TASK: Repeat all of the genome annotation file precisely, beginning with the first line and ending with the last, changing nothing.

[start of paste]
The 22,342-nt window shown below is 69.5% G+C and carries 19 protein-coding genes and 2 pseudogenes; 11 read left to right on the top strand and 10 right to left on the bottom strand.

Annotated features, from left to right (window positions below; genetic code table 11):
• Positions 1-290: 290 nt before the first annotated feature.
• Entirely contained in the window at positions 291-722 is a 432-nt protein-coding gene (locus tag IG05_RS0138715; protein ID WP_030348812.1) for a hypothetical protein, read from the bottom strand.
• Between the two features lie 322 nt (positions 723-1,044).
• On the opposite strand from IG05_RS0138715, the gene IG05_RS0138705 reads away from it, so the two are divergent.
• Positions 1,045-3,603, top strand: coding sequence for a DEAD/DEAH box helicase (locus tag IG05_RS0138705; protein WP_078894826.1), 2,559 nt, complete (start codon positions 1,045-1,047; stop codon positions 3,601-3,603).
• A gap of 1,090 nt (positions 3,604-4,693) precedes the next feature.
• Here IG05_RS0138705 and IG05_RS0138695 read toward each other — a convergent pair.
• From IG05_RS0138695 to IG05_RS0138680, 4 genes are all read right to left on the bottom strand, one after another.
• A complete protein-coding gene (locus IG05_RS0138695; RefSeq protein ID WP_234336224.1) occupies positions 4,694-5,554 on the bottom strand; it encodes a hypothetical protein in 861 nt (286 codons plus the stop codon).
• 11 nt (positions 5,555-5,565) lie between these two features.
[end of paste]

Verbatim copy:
The 22,342-nt window shown below is 69.5% G+C and carries 19 protein-coding genes and 2 pseudogenes; 11 read left to right on the top strand and 10 right to left on the bottom strand.

Annotated features, from left to right (window positions below; genetic code table 11):
• Positions 1-290: 290 nt before the first annotated feature.
• Entirely contained in the window at positions 291-722 is a 432-nt protein-coding gene (locus tag IG05_RS0138715; protein ID WP_030348812.1) for a hypothetical protein, read from the bottom strand.
• Between the two features lie 322 nt (positions 723-1,044).
• On the opposite strand from IG05_RS0138715, the gene IG05_RS0138705 reads away from it, so the two are divergent.
• Positions 1,045-3,603, top strand: coding sequence for a DEAD/DEAH box helicase (locus tag IG05_RS0138705; protein WP_078894826.1), 2,559 nt, complete (start codon positions 1,045-1,047; stop codon positions 3,601-3,603).
• A gap of 1,090 nt (positions 3,604-4,693) precedes the next feature.
• Here IG05_RS0138705 and IG05_RS0138695 read toward each other — a convergent pair.
• From IG05_RS0138695 to IG05_RS0138680, 4 genes are all read right to left on the bottom strand, one after another.
• A complete protein-coding gene (locus IG05_RS0138695; RefSeq protein ID WP_234336224.1) occupies positions 4,694-5,554 on the bottom strand; it encodes a hypothetical protein in 861 nt (286 codons plus the stop codon).
• 11 nt (positions 5,555-5,565) lie between these two features.